Performance Management

The New Analytics of Culture
Matthew Corritore, Amir Goldberg, and Sameer Srivastava. 1/31/2020. “The New Analytics of Culture.” Harvard Business Review. Publisher's VersionAbstract
A business’s culture can catalyze or undermine success. Yet the tools available for measuring it—namely, employee surveys and questionnaires—have significant shortcomings. Employee self-reports are often unreliable. The values and beliefs that people say are important to them, for example, are often not reflected in how they actually behave. Moreover, surveys provide static, or at best episodic, snapshots of organizations that are constantly evolving. And they’re limited by researchers’ tendency to assume that distinctive and idiosyncratic cultures can be neatly categorized into a few common types.
Can the Occasional 'Nudge' Make You Better at Your Job?
Laszlo Bock. 4/12/2019. “Can the Occasional 'Nudge' Make You Better at Your Job?”. Publisher's VersionAbstract
As the head of People Operations at Google, Laszlo Bock ’99 applied data analytics to human resources questions that have long been answered with hunches. His company Humu is now extending that approach for other organizations by providing AI-generated prompts to their employees. In a conversation with Yale Insights, Bock said that behavioral science, combined with an understanding of human feeling and careful attention to privacy, can help organizations run better. 
The Mystery of the Miserable Employees: How to Win in the Winner-Take-All Economy
Neil Irwin. 6/15/2019. “The Mystery of the Miserable Employees: How to Win in the Winner-Take-All Economy.” The New York Times. Publisher's VersionAbstract

On the day I met Brett Ostrum, in a conference room in Redmond, Wash., he was wearing a black leather jacket and a neat goatee, and his laptop was covered with stickers that made it appear you could glimpse its electronic innards. That was logical enough, because those circuits were his responsibility: He was the corporate vice president at Microsoft in charge of the company’s computing devices, most notably Xbox and the Surface line of laptops and tablets.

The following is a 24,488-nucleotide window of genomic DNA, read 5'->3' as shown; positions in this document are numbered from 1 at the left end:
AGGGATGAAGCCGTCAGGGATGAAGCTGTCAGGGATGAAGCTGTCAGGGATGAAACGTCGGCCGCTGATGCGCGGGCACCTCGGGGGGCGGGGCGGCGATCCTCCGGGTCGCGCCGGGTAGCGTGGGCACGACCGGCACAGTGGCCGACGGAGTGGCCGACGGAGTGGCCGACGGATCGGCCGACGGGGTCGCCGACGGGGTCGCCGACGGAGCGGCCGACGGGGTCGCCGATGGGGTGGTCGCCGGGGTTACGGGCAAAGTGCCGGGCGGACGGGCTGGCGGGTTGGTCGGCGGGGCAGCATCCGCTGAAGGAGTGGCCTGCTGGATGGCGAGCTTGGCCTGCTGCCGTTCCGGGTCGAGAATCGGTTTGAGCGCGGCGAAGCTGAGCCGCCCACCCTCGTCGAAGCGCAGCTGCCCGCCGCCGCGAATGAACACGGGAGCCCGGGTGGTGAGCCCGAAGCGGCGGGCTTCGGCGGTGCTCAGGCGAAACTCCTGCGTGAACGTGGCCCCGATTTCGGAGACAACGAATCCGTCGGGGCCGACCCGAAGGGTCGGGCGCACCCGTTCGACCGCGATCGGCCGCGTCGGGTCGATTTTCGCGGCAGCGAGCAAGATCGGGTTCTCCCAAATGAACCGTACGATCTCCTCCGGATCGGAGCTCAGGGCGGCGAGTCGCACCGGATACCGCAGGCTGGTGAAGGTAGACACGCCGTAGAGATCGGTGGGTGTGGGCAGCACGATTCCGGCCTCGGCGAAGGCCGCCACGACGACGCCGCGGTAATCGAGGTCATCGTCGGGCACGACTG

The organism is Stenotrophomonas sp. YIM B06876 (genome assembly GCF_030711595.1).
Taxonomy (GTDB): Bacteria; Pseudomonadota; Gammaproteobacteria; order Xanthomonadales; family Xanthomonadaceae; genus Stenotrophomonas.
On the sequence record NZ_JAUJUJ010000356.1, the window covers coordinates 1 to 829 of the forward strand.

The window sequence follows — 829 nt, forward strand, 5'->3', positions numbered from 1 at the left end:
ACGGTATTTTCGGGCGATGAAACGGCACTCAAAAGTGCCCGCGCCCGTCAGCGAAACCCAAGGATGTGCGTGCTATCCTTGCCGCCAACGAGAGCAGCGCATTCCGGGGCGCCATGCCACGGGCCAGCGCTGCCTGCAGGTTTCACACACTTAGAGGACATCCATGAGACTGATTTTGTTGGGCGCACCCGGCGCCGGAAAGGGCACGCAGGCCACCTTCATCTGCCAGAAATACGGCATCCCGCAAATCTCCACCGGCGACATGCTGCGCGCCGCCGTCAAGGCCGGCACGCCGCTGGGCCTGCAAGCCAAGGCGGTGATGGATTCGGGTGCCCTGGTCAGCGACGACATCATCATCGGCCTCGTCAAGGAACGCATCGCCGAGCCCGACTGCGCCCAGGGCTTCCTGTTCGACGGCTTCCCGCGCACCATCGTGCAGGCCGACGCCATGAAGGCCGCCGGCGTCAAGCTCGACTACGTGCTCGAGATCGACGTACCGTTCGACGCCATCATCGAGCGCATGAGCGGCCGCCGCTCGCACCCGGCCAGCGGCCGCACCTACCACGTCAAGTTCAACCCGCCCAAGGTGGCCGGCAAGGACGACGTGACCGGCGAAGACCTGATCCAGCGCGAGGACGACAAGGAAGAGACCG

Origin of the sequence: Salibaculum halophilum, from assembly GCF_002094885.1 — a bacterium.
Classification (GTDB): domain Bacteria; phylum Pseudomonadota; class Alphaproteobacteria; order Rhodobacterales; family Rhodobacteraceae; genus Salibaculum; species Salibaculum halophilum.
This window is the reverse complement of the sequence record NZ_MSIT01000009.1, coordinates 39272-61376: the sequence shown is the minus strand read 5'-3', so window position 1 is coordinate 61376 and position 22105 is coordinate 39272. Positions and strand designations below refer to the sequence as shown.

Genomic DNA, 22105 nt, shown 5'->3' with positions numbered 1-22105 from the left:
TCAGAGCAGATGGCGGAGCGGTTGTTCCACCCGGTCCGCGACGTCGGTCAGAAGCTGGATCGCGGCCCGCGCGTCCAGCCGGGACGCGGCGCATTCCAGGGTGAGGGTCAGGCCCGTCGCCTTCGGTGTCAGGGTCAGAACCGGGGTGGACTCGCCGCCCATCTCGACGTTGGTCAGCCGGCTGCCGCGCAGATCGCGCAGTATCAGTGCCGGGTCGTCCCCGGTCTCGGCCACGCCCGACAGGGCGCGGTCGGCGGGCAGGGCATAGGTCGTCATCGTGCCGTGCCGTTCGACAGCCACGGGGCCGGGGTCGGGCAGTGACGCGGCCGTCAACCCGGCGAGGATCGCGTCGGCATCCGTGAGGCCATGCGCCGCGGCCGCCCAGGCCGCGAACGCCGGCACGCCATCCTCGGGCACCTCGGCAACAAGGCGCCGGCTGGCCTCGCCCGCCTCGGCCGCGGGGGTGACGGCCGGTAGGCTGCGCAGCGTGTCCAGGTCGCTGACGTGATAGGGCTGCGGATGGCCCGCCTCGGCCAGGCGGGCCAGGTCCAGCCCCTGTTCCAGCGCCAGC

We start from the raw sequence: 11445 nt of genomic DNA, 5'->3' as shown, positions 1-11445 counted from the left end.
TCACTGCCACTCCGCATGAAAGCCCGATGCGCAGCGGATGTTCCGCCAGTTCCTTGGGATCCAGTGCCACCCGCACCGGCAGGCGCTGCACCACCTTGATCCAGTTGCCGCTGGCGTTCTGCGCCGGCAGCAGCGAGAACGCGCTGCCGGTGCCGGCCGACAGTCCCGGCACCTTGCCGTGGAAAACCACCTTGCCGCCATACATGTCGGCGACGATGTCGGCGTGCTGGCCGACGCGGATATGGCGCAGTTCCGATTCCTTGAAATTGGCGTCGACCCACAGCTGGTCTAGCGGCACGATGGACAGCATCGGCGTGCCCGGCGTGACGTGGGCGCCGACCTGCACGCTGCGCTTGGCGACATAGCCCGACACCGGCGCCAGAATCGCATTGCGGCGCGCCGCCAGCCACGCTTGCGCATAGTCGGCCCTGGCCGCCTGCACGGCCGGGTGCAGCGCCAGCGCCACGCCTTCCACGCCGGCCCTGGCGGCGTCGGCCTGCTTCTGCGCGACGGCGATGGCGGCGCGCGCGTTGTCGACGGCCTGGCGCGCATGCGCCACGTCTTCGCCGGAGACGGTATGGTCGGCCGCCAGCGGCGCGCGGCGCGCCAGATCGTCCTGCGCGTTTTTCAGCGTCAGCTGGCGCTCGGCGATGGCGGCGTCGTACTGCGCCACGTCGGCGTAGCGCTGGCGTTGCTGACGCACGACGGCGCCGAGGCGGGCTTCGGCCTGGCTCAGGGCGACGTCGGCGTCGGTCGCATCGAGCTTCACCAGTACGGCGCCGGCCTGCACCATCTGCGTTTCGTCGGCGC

It was early 2018, and things were going pretty well for him. Despite Microsoft’s lineage as a software company, and as a brand not exactly synonymous with good design, it was making the most of its late start in the hardware business. Mr. Ostrum and his team were winning market share and high marks from critics.

But he saw a problem on the horizon. It came in the form of extensive surveys Microsoft used to monitor employees’ attitudes. Mr. Ostrum’s business unit scored average or above average on most measures — except one. Employees reported being much less satisfied with their work-life balance than their counterparts elsewhere at the company.

Reinventing Talent Management: How GE Uses Analytics to Guide a More Digital, Far-Flung Workforce
Steven Prokesch. 9/2017. “Reinventing Talent Management: How GE Uses Analytics to Guide a More Digital, Far-Flung Workforce.” Harvard Business Review. Publisher's VersionAbstract

During Jeff Immelt’s 16 years as CEO, GE radically changed its mix of businesses and its strategy.

Its focus—becoming a truly global, technology-driven industrial company that’s blazing the path for the internet of things—has had dramatic implications for the profile of its workforce. Currently, 50% of GE’s 300,000 employees have been with the company for five years or less, meaning that they may lack the personal networks needed to succeed and get ahead. The skills of GE’s workforce have been rapidly changing as well, largely because of the company’s ongoing transformation into a state-of-the-art digital industrial organization that excels at analytics. The good news is that GE has managed to attract thousands of digerati. The bad news is that they have little tolerance for the bureaucracy of a conventional multinational. As is the case with younger workers in general, they want to be in charge of their own careers and don’t want to depend solely on their bosses or HR to identify opportunities and figure out the training and experiences needed to pursue their professional goals.

What’s the solution to these challenges? GE hopes it’s HR analytics. “We need a set of complementary technologies that can take a company that’s in 180 countries around the world and make it small,” says James Gallman, who until recently was the GE executive responsible for people analytics and planning. The technologies he’s referring to are a set of self-service applications available to employees, leaders, and HR. All the apps are based on a generic matching algorithm built by data scientists at GE’s Global Research Center in conjunction with HR. “It’s GE’s version of,” quips Gallman. “It can take a person and match him or her to something else: online or conventional educational programs, another person, or a job.”